Reflection for Sunday, July 10, 2022: 15th Week of Ordinary Time.
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|I am part of a study group that decided to read the documents of the Vatican II council. We are currently discussing Lumen Gentium, the Dogmatic Constitution on the Church. Chapter II on the People of God essentially asks the question, Who can be saved? In section 16 the council states, "Those also can attain to salvation who through no fault of their own do not know the Gospel of Christ or his Church, yet sincerely seek God and moved by grace, strive by their deeds to do his will as it is known to them through the dictates of conscience." This makes me think, What is my excuse? I know the Gospel of Christ but can I be saved? In the first reading, Moses says that God's word for me is not mysterious or remote. I don't have to go in search of it. It's already in my mouth and my heart. I only have to carry it out. But that's the rub; do I really want to? How many who never heard the name of Jesus in this world will be at his side in the next while those of us who gazed upon his majestic beauty in this life will be on the outside looking in simply because we never responded to his loving gaze or rested on our laurels, taking the grace of God for granted?|Today's Gospel.|Jesus: love your neighbor as yourself.|Moses: you only have to carry it out.|Me: but, but, but who is my neighbor?|A "good Samaritan." To many people in Jesus' day, "good Samaritan" was an oxymoron. The only "good Samaritan" is a…well, you know.|Carl lived in one of the many communities north of Dallas. One day he had to drive his old pickup truck through the middle of Dallas – gang banger territory – until his truck just stopped. He could not get it going. However, help was on the way. A priest came walking down the street. He saw Carl and thought, I need to get that guy some help. So, he called the parish to see if he could get in touch with the We Help People with Broken Down Trucks committee. Who knows whether or not he got him some help. All we know is that he walked by on the other side of the street. Then a deacon came walking by. Wait, deacons don't count because, in Jesus' story, the second guy coming by was a Levite. Wait. Didn't I just chant the Exultet at the Easter Vigil where I chanted that God has numbered me among the Levites? Okay, since I am a deacon (Levite) I quite imagine that he was thinking about his family at home who needed him. Or perhaps he was carrying the Eucharist to some sick shut-in. All we know is that he, too, walked by on the other side. You probably realize by now that I made those two guys up (no disrespect intended for priests and deacons). So, let me tell you what really happened. A truck pulled up and stopped behind Carl's broken down truck. The four biggest Hispanics he'd ever seen got out. Look at those muscles. Look at those tats. I'm in trouble now. One of the men approached his truck and said, "Having trouble? Pop the hood and let's see if we can get you going." They got him going.|Jesus stands the question "who is my neighbor" on its head. The real question is, who am I to be a neighbor to? The answer is obvious.|Jesus' teaching is not mysterious or remote. We only have to carry it out.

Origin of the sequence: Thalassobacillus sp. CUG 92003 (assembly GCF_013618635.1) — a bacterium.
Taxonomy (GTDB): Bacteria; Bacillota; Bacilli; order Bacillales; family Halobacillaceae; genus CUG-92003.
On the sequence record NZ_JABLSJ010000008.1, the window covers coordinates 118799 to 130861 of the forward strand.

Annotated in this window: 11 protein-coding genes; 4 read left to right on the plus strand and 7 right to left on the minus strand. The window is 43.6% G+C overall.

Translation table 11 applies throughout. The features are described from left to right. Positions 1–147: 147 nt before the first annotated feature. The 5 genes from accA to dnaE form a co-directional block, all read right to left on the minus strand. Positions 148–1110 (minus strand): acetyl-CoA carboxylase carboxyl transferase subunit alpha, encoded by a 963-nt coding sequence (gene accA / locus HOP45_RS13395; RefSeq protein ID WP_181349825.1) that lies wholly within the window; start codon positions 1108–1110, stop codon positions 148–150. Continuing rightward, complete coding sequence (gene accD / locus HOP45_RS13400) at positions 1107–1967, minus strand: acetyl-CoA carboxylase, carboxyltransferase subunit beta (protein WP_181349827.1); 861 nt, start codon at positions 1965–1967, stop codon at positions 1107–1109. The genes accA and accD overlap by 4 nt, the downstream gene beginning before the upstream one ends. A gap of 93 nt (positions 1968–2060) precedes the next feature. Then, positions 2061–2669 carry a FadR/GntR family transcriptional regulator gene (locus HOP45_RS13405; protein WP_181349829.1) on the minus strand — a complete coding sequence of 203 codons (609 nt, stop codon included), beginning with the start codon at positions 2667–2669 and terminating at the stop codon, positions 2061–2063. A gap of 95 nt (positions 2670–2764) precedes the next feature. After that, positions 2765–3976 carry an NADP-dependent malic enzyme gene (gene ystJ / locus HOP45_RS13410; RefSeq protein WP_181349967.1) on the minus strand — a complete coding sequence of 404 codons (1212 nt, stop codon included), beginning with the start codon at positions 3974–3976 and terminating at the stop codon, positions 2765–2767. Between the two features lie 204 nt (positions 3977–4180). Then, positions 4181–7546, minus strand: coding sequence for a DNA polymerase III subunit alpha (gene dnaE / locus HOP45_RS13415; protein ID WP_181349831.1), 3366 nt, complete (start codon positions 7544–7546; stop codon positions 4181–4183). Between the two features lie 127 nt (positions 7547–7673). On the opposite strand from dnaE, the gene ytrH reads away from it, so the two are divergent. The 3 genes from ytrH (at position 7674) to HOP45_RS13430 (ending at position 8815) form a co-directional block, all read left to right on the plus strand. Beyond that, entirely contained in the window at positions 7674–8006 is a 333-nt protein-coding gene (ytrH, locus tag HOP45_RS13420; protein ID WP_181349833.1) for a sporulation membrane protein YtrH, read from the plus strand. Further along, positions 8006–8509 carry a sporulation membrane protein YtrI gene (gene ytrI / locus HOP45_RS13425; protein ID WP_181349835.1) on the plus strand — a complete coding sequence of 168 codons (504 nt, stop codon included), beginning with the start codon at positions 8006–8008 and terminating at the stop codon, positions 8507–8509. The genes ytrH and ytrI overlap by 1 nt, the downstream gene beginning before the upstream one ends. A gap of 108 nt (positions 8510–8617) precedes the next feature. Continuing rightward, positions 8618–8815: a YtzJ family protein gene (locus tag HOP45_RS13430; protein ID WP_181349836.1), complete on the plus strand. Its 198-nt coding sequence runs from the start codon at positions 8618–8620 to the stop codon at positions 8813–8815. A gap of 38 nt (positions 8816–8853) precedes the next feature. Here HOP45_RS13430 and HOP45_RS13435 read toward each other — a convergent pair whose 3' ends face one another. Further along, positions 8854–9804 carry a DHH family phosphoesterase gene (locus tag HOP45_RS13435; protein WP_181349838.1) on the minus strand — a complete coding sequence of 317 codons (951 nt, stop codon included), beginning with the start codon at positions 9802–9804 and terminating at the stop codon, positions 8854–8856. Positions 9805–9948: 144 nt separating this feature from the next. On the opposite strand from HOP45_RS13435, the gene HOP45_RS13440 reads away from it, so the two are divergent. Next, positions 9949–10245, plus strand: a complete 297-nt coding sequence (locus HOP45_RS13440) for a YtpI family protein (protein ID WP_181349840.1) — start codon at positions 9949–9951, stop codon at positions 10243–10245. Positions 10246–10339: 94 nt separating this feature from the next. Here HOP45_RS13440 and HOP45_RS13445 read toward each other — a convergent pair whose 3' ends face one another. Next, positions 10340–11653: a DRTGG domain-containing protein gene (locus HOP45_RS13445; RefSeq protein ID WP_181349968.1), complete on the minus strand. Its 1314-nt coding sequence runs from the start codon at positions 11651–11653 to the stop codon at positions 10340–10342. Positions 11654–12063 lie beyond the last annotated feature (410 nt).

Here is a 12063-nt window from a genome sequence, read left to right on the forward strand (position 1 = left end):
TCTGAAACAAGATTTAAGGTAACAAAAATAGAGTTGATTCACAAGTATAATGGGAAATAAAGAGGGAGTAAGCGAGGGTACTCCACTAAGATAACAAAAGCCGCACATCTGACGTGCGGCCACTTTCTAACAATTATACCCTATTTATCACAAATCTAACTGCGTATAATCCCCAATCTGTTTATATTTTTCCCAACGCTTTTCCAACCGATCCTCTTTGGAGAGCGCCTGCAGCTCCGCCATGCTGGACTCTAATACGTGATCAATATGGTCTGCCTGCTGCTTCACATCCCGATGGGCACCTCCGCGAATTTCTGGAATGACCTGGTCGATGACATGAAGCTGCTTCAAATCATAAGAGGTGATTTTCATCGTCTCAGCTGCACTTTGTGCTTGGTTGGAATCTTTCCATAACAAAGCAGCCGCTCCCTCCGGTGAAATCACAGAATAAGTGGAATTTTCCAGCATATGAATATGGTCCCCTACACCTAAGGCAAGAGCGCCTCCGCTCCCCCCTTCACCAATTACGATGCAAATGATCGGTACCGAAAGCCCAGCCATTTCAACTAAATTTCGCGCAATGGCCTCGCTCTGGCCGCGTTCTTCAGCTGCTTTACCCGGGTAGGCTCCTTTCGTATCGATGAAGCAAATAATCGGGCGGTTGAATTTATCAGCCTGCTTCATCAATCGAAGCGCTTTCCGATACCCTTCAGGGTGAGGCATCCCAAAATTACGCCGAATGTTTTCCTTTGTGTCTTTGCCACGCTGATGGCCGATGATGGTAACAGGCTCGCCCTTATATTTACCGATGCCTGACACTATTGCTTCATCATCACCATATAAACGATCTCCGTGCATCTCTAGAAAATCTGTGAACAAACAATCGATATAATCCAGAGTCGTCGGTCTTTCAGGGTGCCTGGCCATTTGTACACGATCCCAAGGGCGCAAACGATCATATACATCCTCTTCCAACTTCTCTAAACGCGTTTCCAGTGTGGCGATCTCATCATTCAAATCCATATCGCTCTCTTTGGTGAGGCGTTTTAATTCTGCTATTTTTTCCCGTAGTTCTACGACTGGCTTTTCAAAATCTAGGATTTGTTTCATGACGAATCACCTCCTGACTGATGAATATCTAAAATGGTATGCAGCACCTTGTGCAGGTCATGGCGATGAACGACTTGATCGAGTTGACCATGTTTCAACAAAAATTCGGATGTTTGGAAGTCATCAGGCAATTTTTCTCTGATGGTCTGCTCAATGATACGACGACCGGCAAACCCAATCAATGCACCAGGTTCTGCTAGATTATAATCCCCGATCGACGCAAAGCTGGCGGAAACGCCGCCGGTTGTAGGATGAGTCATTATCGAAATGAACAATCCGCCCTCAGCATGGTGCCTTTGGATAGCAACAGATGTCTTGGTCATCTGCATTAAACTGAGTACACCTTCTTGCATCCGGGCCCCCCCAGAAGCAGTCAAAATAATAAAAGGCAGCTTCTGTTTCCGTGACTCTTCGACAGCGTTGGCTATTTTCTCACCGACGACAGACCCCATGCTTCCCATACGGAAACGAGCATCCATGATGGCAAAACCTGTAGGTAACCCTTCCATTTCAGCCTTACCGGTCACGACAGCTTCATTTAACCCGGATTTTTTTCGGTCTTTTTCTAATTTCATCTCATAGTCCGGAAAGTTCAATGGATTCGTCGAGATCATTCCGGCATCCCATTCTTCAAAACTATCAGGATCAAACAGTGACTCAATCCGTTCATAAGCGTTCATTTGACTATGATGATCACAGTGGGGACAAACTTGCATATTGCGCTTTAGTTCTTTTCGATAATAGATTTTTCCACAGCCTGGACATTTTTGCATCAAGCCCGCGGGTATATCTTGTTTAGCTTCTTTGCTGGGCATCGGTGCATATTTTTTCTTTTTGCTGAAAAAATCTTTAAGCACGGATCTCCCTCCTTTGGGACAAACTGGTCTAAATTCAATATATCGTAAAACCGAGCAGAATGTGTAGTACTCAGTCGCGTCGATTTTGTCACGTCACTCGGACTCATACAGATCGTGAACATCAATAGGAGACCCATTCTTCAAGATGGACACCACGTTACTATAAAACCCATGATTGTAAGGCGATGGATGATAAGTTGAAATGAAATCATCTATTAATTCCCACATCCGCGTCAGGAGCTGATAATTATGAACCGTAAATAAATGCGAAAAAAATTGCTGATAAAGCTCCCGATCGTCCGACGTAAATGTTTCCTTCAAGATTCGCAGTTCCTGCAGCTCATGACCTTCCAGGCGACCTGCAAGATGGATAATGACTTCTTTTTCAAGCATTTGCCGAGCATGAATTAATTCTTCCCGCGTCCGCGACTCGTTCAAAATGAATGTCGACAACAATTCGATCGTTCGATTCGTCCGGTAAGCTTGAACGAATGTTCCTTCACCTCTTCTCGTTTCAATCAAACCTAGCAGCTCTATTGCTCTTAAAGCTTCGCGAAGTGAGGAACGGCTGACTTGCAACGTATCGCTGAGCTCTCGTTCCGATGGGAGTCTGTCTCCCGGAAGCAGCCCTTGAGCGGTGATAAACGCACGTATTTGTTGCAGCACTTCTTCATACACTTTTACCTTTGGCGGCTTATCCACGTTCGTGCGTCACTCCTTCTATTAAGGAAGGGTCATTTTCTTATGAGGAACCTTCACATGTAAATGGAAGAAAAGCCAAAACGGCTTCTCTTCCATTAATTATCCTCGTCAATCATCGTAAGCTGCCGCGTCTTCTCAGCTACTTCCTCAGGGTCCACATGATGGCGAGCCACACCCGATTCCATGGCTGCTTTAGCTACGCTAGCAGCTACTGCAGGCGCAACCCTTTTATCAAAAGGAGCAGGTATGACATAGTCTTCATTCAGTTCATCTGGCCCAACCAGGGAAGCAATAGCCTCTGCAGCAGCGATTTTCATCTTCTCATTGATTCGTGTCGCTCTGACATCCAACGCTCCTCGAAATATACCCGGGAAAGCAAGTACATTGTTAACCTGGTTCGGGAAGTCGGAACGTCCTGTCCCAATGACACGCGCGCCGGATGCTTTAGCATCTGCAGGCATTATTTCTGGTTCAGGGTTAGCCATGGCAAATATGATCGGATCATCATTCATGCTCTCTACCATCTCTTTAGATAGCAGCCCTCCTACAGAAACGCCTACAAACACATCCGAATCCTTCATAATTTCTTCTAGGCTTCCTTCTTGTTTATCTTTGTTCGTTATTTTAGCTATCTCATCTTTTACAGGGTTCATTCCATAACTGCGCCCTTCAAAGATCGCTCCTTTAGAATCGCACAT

University Ministry, Creighton University.
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